Park City, Utah may not have been flooded with out-of-towners this year for the Sundance Film Festival due to the pandemic, however, the annual prestige film event can celebrate that its online edition and 20 city theatrical extension drew a total audience that was 2.7 times larger than the typical 11-day Utah edition. This year’s Sundance ran from Thursday, Jan. 28 through Wednesday, Feb. 3.
Sundance reports that in regards audience views totaled 600K, +168% from 2020. This year’s Sundance was shorter in duration in regards to day and had fewer feature films (73) as opposed to the fest’s typical 120 pics. There were also 50 shorts Audiences this year participated from all 50 states and 120 countries.
Breaking down the numbers, Sundance says that there were 251,3K views of feature and short films and Indie Series through the online platform or TV apps. They estimate that an average of two individuals per household view, which amounts to 500K people viewing the film program.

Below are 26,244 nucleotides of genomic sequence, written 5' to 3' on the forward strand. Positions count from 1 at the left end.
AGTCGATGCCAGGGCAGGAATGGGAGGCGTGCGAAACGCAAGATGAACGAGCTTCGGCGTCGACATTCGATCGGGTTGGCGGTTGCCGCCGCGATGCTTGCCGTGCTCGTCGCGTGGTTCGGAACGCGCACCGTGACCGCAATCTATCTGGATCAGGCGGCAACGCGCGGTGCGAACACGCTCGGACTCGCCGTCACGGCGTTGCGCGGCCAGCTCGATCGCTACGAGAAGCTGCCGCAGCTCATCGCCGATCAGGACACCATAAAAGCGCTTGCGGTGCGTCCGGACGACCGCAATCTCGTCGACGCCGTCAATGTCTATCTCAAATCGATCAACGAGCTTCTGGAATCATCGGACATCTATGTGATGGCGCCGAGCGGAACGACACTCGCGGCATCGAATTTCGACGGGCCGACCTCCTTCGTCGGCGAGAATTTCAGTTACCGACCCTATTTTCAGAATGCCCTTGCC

The official festival program of 23 free talks and events had a total audience of approximately 66K based on 33,2K views using the same 2 per household multiplier.
The New Frontier exhibition, including 14 projects, had 39,8K visits, a big broadcast boost versus the live-section which roughly averages 2k visitors per festival.
Over 70% of the feature film program played at 40 satellite screens run by 20 festival partner cinemas and organizations. Per early data, 20K attended at the drive-ins and indoor theaters. The drive-in Sundance audience approximated 2.5 attendees per one car ticket.
Demo wise, this Sundance pulled in an 18-34 audience at 48%. Sixty-four percent of viewers selected to watch films in their three-hour premiere window, which included live interactive elements of chat and Q&As. Single tickets priced at $15 accounted for 85% of admissions with the rest being festival passes.
Reads this afternoon’s release, “The Festival met its goal of providing discounts to at least 20% of anticipated festival goers in order to increase access for historically marginalized communities and younger audiences. Discounts were provided to artist-support nonprofits serving or led by BIPOC, women, LGBTQ+, and/or people with disabilities. The Festival adapted its longstanding Ignite Ticket Package to the current Festival model by disbursing 1,000 discounted passes to young adults (18-25 years old) through the Ignite Program.”
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